|Institution:||University of Washington|
|Keywords:||computer systems; mobile cloud; Computer science; Computer science and engineering|
|Full text PDF:||http://hdl.handle.net/1773/40873|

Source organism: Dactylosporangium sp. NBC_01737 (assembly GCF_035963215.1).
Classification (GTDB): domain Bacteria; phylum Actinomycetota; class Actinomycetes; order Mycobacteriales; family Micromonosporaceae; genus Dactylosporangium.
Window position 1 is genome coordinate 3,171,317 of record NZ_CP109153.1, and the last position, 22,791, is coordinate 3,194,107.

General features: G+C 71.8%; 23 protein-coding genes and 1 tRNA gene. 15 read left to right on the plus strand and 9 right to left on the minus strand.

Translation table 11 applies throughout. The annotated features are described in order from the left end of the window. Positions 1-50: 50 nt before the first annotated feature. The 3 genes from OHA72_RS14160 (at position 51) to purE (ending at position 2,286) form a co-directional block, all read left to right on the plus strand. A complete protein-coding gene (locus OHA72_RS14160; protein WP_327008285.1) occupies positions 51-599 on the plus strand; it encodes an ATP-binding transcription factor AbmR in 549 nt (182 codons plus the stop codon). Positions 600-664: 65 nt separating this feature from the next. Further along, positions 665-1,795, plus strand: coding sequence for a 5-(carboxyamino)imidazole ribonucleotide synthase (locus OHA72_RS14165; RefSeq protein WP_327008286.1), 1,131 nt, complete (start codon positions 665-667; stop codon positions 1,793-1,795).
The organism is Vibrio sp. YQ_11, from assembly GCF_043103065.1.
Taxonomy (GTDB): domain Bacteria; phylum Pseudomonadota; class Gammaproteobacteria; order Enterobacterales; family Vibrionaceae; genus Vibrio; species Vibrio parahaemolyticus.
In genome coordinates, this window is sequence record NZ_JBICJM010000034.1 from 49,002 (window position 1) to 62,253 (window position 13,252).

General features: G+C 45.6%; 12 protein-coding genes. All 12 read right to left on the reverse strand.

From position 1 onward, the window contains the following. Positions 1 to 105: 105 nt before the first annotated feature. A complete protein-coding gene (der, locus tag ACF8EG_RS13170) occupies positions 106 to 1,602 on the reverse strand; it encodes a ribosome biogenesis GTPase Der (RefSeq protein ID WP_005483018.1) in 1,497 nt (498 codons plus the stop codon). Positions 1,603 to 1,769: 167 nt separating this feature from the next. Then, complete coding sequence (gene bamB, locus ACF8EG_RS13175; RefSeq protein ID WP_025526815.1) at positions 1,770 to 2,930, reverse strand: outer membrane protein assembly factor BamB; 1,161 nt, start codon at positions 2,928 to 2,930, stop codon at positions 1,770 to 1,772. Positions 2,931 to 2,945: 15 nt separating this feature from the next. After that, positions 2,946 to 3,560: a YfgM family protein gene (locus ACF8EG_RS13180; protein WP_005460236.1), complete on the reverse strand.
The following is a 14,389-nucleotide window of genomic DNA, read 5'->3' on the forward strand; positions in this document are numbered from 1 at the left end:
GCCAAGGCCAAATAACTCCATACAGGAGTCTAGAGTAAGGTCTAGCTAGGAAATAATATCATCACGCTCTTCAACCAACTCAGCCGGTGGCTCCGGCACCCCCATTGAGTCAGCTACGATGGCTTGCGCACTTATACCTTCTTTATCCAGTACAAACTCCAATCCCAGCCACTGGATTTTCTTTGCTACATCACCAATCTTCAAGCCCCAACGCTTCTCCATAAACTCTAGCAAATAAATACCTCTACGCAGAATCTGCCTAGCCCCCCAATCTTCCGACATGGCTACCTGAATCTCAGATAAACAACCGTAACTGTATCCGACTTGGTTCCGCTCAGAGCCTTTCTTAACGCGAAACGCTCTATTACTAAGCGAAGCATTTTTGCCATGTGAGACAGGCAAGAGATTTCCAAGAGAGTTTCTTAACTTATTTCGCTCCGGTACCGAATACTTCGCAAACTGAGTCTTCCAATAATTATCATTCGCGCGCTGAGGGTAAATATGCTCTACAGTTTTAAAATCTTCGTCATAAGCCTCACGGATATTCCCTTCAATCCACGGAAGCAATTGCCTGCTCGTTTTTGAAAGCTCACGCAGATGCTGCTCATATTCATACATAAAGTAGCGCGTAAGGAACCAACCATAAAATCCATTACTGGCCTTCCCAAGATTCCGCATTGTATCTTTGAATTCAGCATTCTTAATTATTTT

The convergence of ubiquitous mobile devices, large-scale cloud platforms and pervasive network connectivity have changed the face of modern user applications. Unlike a traditional desktop application, which runs on a single machine and supports a single user, the typical user-facing application today spans numerous mobile devices and cloud servers while supporting large numbers of users. This shift significantly increased the difficulty of building user applications. Programmers must now confront challenges introduced by distributed deployment (e.g., partial failures), new mobile/cloud application features (e.g., reactivity), and new mobile/cloud requirements (e.g., scalability). This thesis proposes a new type of mobile/cloud operating system designed to meet the evolving needs of modern applications. Mobile/cloud applications are the standard applications of the future; thus, they deserve a first-class operating system that simplifies their development and run-time management. Our key contribution is the design, implementation and evaluation of three systems that together form the basis for a new mobile/cloud operating system: (1) Sapphire, a new distributed run-time and process management system, (2) Diamond, a new distributed memory management system, and (3) TAPIR, a new distributed storage system. Each system introduces new operating systems abstractions and mechanisms designed to eliminate the challenges and simplify the development of mobile/cloud applications. We demonstrate that, like operating systems of the past, these systems make it easier for programmers to build bigger and more complex applications.Advisors/Committee Members: Levy, Henry M (advisor), Krishnamurthy, Arvind (advisor).